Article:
Once you fall in love with the idea of making a home, you find infinite pleasure in making it suitable, comfortable and even beautiful.  But, too often we put away our beautiful things because, well, they are too beautiful. “This is too nice to use for just everyday,” we say. We’ll save it for the holidays or when guests come to visit, and content ourselves with the plain and practical for everyday.  But our home is the space that encircles both our body and our spirit. It ought to be beautiful. No matter where we live, even in a temporary situation, a home is something we can create with the currency of beauty.

Why should you use a dishrag when you can easily use a dishcloth? Why should you use a dust rag when you can easily use a dust cloth? Truly, it is just as easy to use a towel that has, in some way, been made beautiful as it is to use a plain one, or one that is worn out or ugly. Of course, my home is more than those physical objects that surround me, but I find that my happiness is greater when I see, use, and enjoy everyday things that are beautiful. My everyday attitude is much improved.

Lest you get the wrong impression, I’ve used my share of rags, plastic cups and worn out blankets. But, I’m becoming wiser to my own happiness. It doesn’t take much to add a little beauty to everyday things. It does take a deliberate choice to actually use them.

If you own a pair of plain (white or printed) pillowcases, I challenge you to pull them out and use the following tutorial to add some simple, everyday beauty to your home.


Materials: Besides the pillowcases, you need a package of rick-rack trim, 6-ply cotton embroidery thread, two small embellishments, and a needle.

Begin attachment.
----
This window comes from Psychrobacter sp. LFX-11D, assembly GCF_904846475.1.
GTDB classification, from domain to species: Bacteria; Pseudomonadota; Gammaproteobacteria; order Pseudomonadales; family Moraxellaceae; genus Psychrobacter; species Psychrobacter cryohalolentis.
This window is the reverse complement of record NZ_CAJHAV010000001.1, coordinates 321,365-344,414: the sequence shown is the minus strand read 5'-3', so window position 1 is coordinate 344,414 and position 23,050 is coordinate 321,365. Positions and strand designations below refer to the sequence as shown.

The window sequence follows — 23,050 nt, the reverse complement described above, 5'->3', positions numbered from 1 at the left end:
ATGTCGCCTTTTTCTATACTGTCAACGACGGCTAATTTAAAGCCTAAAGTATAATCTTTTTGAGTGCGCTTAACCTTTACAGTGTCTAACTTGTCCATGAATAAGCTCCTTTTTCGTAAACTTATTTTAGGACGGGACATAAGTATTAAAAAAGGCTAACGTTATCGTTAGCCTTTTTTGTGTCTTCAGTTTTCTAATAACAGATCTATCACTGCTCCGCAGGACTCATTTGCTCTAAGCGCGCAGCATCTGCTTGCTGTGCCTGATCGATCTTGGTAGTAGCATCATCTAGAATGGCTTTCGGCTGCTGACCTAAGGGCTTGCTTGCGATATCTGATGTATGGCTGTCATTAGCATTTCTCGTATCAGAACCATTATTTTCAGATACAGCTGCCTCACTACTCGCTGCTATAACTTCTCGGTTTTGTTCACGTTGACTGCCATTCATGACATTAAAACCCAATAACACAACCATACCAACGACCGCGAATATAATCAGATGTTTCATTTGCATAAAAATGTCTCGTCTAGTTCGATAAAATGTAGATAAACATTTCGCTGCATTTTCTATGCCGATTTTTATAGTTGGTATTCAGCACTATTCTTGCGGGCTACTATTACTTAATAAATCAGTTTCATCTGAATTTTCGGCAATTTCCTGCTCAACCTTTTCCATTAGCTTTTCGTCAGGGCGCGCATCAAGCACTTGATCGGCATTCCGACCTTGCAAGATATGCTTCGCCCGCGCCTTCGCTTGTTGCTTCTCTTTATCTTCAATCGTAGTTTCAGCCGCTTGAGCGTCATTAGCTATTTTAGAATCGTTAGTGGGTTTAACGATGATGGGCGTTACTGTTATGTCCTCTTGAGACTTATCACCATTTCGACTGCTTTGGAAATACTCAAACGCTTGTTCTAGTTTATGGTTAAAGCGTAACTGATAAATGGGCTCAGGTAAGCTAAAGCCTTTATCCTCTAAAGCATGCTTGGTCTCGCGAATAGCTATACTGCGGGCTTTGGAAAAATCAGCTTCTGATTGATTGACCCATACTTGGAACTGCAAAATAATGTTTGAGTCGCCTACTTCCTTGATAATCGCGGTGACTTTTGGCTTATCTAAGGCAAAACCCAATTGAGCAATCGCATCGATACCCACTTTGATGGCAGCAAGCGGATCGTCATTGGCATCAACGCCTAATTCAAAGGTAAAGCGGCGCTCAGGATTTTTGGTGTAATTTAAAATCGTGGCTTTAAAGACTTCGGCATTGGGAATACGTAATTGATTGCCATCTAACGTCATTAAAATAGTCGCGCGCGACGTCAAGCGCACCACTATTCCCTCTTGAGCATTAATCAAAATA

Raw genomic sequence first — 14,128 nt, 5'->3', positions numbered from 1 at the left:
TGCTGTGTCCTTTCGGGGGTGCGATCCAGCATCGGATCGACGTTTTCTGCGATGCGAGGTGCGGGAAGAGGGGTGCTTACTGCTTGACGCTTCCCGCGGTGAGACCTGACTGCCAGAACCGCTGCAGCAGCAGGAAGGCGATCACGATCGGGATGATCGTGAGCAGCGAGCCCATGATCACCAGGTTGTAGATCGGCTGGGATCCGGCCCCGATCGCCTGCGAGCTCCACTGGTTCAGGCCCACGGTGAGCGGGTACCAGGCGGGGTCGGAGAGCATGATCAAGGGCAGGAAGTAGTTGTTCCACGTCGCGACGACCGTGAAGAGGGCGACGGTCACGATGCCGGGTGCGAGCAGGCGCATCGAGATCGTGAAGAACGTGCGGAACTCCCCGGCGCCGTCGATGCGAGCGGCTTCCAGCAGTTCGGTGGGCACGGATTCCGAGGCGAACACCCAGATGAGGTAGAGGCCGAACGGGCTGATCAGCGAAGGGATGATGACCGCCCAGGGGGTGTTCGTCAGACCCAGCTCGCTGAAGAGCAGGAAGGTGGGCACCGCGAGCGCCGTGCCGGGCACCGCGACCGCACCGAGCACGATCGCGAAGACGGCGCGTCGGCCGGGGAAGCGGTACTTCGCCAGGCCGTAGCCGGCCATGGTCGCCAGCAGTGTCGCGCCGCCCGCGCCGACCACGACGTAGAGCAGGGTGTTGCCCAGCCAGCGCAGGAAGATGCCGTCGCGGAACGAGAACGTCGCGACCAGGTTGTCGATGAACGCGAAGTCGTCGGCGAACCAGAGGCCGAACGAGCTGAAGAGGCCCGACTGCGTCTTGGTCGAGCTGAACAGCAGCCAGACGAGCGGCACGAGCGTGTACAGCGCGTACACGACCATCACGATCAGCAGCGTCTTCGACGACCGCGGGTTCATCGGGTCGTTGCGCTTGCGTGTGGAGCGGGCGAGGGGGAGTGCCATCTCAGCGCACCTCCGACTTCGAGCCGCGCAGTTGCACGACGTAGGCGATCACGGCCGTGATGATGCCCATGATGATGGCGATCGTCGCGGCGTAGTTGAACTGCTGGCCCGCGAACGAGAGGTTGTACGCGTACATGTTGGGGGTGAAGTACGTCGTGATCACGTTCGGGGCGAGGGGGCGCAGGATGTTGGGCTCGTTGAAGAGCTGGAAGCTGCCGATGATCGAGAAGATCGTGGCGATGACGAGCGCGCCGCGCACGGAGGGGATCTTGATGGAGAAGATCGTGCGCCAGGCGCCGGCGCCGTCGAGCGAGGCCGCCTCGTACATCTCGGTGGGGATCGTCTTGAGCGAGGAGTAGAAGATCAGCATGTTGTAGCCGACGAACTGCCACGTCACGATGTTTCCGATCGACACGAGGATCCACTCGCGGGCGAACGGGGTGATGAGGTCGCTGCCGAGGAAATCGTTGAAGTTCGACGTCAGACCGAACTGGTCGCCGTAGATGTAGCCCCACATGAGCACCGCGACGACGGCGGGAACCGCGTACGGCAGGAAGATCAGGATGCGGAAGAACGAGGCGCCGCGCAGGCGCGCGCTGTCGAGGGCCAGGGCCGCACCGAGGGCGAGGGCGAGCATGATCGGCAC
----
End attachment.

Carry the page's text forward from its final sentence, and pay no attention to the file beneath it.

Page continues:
Measure the rick-rack trim, cut and pin it around the hem of the pillowcase.


Measure a length of thread three times the width of the pillowcase and cut. Use all 6 plys and thread the needle. Knot the thread.


Fold a bit under the end of the trim and bring the needle up in the corner. Make a tacking stitch. Do this on both the top and bottom edge.


Bring the needle up at the inside edge of the trim.


Take a small stitch, within the inside edge of the rick-rack trim. Take another stitch on the inside edge diagonal to your other stitch. Stitch, back and forth, within the inside edges of the rick-rack trim all the way across. The thread lays across the trim, tacking it securely to the pillowcase.


Work these small stitches in each wave across the length of the trim. Make the stitch smooth and snug, but don’t pull too tightly or the fabric will pucker.


When you come to the end of the trim, take another small tacking stitch on the top edge to secure the end and make it neat.


Tack down the bottom edge as well, and tie off the thread securely.


Sew on the embellishment. A ribbon rose, a button, or an applique would also make a cute decoration.


You are finished. Now use them. You’ll feel like a queen!